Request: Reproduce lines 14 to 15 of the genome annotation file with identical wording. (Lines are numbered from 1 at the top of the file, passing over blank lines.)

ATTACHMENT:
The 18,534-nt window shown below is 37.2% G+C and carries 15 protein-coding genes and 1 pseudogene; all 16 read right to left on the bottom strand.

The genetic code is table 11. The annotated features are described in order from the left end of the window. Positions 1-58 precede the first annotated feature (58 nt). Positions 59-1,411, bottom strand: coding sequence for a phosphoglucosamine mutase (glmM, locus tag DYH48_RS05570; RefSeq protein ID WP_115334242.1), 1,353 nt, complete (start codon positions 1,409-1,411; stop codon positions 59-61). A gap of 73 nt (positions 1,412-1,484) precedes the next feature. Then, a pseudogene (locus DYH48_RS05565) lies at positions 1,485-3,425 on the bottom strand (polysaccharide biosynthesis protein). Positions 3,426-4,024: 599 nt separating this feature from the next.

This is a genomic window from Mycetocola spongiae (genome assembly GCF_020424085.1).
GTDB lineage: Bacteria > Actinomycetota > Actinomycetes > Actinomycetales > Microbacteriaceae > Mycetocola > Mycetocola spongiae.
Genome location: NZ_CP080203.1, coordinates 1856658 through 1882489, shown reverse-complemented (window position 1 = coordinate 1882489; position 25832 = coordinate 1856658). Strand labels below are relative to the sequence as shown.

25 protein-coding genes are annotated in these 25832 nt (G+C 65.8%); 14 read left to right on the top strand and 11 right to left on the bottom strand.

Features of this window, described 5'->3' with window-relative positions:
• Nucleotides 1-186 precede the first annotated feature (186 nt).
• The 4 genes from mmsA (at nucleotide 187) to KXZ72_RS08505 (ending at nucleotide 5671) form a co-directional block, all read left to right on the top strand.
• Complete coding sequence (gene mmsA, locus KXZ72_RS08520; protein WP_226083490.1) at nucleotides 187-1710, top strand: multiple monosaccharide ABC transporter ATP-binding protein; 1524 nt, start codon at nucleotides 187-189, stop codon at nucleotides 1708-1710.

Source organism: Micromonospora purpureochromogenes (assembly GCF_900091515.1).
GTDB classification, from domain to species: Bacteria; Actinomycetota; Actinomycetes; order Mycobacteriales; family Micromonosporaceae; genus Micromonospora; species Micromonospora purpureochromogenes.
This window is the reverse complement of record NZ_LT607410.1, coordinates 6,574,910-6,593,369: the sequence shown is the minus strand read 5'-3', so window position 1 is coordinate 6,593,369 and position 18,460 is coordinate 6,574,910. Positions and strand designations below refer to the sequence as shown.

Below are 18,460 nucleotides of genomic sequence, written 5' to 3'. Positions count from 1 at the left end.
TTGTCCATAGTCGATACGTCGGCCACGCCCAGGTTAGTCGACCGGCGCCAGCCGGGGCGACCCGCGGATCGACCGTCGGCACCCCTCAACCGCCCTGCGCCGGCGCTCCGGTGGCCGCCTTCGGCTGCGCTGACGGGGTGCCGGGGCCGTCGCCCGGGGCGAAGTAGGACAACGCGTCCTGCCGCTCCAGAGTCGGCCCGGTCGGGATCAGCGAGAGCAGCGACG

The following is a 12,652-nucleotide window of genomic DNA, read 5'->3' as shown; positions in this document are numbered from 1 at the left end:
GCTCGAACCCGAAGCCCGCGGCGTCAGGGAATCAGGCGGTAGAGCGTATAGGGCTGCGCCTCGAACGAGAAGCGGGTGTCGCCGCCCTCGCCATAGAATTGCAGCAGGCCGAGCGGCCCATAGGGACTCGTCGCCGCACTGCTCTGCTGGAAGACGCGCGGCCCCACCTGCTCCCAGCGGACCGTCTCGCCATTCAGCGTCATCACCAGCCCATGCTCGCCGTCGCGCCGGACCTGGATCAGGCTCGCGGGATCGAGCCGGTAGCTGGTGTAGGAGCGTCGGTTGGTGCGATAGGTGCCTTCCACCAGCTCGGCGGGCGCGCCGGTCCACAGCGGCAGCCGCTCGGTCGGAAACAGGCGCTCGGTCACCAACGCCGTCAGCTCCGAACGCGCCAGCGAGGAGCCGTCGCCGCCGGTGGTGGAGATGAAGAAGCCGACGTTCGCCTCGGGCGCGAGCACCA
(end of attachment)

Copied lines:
Below are 18,460 nucleotides of genomic sequence, written 5' to 3'. Positions count from 1 at the left end.
TTGTCCATAGTCGATACGTCGGCCACGCCCAGGTTAGTCGACCGGCGCCAGCCGGGGCGACCCGCGGATCGACCGTCGGCACCCCTCAACCGCCCTGCGCCGGCGCTCCGGTGGCCGCCTTCGGCTGCGCTGACGGGGTGCCGGGGCCGTCGCCCGGGGCGAAGTAGGACAACGCGTCCTGCCGCTCCAGAGTCGGCCCGGTCGGGATCAGCGAGAGCAGCGACG